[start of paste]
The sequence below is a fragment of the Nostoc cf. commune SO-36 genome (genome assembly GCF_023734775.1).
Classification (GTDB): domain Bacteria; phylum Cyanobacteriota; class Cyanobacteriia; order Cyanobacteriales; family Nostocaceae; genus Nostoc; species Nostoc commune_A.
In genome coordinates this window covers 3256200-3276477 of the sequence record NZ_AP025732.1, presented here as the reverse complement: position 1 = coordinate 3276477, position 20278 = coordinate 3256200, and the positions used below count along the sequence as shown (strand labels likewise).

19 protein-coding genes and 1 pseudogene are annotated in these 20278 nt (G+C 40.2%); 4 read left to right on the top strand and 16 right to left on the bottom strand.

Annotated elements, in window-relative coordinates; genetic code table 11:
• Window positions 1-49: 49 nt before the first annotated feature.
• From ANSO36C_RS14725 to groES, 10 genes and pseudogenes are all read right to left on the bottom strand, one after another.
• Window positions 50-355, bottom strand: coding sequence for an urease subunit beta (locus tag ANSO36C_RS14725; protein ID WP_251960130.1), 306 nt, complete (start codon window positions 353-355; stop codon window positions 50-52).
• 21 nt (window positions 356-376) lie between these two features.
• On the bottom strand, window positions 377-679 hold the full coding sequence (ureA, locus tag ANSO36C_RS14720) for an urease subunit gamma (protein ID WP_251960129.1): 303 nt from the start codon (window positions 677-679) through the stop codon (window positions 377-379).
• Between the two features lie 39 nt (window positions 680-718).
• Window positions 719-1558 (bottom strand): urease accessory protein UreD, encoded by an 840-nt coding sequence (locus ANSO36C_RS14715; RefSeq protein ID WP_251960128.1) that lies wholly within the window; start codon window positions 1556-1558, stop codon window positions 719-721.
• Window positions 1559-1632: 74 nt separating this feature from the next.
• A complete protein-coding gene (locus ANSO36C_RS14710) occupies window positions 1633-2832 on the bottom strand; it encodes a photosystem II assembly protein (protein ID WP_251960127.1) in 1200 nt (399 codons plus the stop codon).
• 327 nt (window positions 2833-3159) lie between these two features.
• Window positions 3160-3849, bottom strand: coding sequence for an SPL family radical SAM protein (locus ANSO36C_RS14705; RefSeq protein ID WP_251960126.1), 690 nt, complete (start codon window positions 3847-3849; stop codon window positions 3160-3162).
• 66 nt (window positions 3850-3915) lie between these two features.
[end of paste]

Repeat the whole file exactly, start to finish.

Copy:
The sequence below is a fragment of the Nostoc cf. commune SO-36 genome (genome assembly GCF_023734775.1).
Classification (GTDB): domain Bacteria; phylum Cyanobacteriota; class Cyanobacteriia; order Cyanobacteriales; family Nostocaceae; genus Nostoc; species Nostoc commune_A.
In genome coordinates this window covers 3256200-3276477 of the sequence record NZ_AP025732.1, presented here as the reverse complement: position 1 = coordinate 3276477, position 20278 = coordinate 3256200, and the positions used below count along the sequence as shown (strand labels likewise).

19 protein-coding genes and 1 pseudogene are annotated in these 20278 nt (G+C 40.2%); 4 read left to right on the top strand and 16 right to left on the bottom strand.

Annotated elements, in window-relative coordinates; genetic code table 11:
• Window positions 1-49: 49 nt before the first annotated feature.
• From ANSO36C_RS14725 to groES, 10 genes and pseudogenes are all read right to left on the bottom strand, one after another.
• Window positions 50-355, bottom strand: coding sequence for an urease subunit beta (locus tag ANSO36C_RS14725; protein ID WP_251960130.1), 306 nt, complete (start codon window positions 353-355; stop codon window positions 50-52).
• 21 nt (window positions 356-376) lie between these two features.
• On the bottom strand, window positions 377-679 hold the full coding sequence (ureA, locus tag ANSO36C_RS14720) for an urease subunit gamma (protein ID WP_251960129.1): 303 nt from the start codon (window positions 677-679) through the stop codon (window positions 377-379).
• Between the two features lie 39 nt (window positions 680-718).
• Window positions 719-1558 (bottom strand): urease accessory protein UreD, encoded by an 840-nt coding sequence (locus ANSO36C_RS14715; RefSeq protein ID WP_251960128.1) that lies wholly within the window; start codon window positions 1556-1558, stop codon window positions 719-721.
• Window positions 1559-1632: 74 nt separating this feature from the next.
• A complete protein-coding gene (locus ANSO36C_RS14710) occupies window positions 1633-2832 on the bottom strand; it encodes a photosystem II assembly protein (protein ID WP_251960127.1) in 1200 nt (399 codons plus the stop codon).
• 327 nt (window positions 2833-3159) lie between these two features.
• Window positions 3160-3849, bottom strand: coding sequence for an SPL family radical SAM protein (locus ANSO36C_RS14705; RefSeq protein ID WP_251960126.1), 690 nt, complete (start codon window positions 3847-3849; stop codon window positions 3160-3162).
• 66 nt (window positions 3850-3915) lie between these two features.